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Mar 07 2014

How I Discovered a Rat’s Nest in My Camper Van

A couple of months ago, we decided that a mouse was getting into ’s car in our garage. The mouse had shredded a plastic grocery bag — for nesting, we assumed — that was the first sign. Later, it got into a bag of cat food we’d left in the car, and, later still, we discovered a shredded fabric mat in the far back. I figured I’d set a few traps and get the rogue rodent eventually. But then the electricity in ’s car stopped working. was convinced the mice had gotten to the wiring. She was right. It cost $500 to repair.

At about that time, I was preparing my for a long trip. I had laid in all kinds of provisions. When I went to check on them, I found that my van had been pillaged: every bag and package of food that could be opened by rodent teeth had been opened: lemon cookies, chocolate bars, five-grain crackers, brazil nuts, soy nuts, granola, dried apricots, and more — all gone. It was like a rodent motorcycle gang had rioted in my van and carried away everything they could get their furry paws on. I felt violated!

I cleaned out the cupboards in my van, wiped everything down with alcohol, then, on a hunch, I went to the far back and looked under the floor, below my toilet. There, tucked into a corner between the raised floor and the van floor, was a nest made mostly of toilet paper. So that’s what had become of the roll of toilet paper that went missing! I’d thought I had only imagined its disappearance. Much to my dismay, I saw that it wasn’t a mouse nest but a rat’s nest! You can tell the difference by the size of their droppings. There’s no mistaking which is which.

All the food was there, in heaps and mounds: piles of cookies, a rubble of nuts, broken crackers, and all kinds of doggy treats, like beef jerky and salmon-flavored kibble. The had enough stored away for the winter. But where had the gone? I poked through the nest before cleaning it out. Nope: they were gone. Apparently, they had moved from Jill’s car to my van, after discovering the mother lode of goodies in the latter. But then, before they could settle in, I closed up the garage.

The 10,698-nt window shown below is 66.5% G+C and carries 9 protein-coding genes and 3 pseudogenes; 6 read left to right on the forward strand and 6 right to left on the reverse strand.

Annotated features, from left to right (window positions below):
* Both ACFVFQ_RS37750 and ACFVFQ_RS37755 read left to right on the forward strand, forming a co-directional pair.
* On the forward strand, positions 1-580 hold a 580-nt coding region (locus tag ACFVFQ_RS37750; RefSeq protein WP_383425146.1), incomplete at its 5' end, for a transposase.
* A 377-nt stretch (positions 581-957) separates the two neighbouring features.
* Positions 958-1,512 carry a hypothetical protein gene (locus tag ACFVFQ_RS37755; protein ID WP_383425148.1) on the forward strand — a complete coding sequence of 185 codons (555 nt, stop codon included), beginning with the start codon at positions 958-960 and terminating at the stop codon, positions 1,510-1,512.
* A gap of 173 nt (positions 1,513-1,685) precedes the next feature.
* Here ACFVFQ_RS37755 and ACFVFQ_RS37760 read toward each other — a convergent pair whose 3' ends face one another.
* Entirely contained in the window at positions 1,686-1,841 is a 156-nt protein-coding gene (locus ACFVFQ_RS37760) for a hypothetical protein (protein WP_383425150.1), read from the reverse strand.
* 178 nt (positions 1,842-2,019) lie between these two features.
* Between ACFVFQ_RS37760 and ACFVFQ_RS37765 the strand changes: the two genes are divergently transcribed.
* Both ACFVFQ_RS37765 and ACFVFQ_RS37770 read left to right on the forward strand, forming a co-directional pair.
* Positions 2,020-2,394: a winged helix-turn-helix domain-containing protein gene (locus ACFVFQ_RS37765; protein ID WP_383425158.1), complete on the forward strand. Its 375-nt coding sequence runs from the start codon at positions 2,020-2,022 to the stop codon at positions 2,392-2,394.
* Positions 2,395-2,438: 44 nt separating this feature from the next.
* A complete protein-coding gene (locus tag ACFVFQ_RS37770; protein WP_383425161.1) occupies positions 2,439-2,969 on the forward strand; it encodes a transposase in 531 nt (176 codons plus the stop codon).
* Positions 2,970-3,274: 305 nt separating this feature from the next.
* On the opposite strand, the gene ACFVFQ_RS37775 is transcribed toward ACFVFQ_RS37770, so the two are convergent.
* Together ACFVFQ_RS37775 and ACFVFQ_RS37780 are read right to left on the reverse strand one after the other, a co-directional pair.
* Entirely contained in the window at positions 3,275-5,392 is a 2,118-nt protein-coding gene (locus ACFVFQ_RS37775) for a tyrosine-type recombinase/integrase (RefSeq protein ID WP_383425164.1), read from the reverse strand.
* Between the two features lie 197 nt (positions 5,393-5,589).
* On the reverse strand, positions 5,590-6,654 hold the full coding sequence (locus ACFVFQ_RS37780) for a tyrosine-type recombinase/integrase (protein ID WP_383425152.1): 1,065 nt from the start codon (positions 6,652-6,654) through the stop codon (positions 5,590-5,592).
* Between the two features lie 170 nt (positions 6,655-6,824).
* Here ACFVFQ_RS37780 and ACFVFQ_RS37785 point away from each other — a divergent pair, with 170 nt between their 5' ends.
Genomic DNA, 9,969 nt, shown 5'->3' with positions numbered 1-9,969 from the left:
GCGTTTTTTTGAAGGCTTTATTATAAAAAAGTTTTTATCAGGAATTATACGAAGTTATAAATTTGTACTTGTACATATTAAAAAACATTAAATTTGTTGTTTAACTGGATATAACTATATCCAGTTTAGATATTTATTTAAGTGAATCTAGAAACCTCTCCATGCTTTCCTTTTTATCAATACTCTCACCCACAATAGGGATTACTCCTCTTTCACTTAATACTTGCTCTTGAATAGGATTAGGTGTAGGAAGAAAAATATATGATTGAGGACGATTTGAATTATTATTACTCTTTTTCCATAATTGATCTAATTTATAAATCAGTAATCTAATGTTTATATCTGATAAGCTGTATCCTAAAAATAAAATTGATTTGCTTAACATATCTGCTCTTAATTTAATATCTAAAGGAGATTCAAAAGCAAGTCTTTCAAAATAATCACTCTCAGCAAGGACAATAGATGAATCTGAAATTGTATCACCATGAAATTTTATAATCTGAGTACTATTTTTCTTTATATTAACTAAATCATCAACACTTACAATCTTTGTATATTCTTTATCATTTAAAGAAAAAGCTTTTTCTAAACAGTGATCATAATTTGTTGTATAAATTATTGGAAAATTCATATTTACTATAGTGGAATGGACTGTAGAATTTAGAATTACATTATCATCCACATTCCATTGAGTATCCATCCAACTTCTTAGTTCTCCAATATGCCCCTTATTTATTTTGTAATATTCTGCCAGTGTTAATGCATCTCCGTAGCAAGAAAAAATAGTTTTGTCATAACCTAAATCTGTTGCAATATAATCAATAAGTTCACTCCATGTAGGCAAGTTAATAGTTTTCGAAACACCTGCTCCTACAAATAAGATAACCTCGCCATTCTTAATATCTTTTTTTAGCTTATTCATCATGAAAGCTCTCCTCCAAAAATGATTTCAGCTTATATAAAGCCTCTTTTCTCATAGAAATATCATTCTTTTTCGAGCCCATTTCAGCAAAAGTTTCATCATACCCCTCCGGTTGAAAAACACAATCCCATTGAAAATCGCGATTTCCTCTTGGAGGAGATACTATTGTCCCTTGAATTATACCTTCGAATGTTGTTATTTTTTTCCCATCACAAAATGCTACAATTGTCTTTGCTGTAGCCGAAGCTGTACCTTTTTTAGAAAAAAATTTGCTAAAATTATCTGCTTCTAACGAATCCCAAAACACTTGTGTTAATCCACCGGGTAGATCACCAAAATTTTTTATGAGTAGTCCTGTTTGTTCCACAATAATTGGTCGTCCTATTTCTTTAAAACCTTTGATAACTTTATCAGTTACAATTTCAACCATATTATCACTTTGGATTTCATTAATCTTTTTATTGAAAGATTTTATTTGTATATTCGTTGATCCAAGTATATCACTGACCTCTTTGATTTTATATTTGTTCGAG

That was the problem: Jill and I had gotten lazy. We weren’t locking the pedestrian door at the side of the garage. And we hadn’t replaced the glass in that door (rats are really good climbers). And there was a gap at the bottom of the automatic door, where the metal had bent. I pounded out the gap, replaced the glass in the side door, folded rabbit into the garage chimney hole and into the floor drain at the back of the garage. And now we always lock the side door.

As rats multiple (they’re multiplying in our neighbor’s yard), the newbies seek out nesting sites. Our open garage was more than inviting. I should have known they were rats after my many mouse traps went untested. Rats know better. You should know: you can’t get rid of rats, you can only close them out. It reminds me that, despite our species’s many advantages and so-called advances, we are never far from our ancestors’ lives in caves, when the best they could do was ward off danger with a blaze of fire and, for the smaller beasts who were a nuisance — scurrying underfoot and over precious larder — make with them a tentative peace.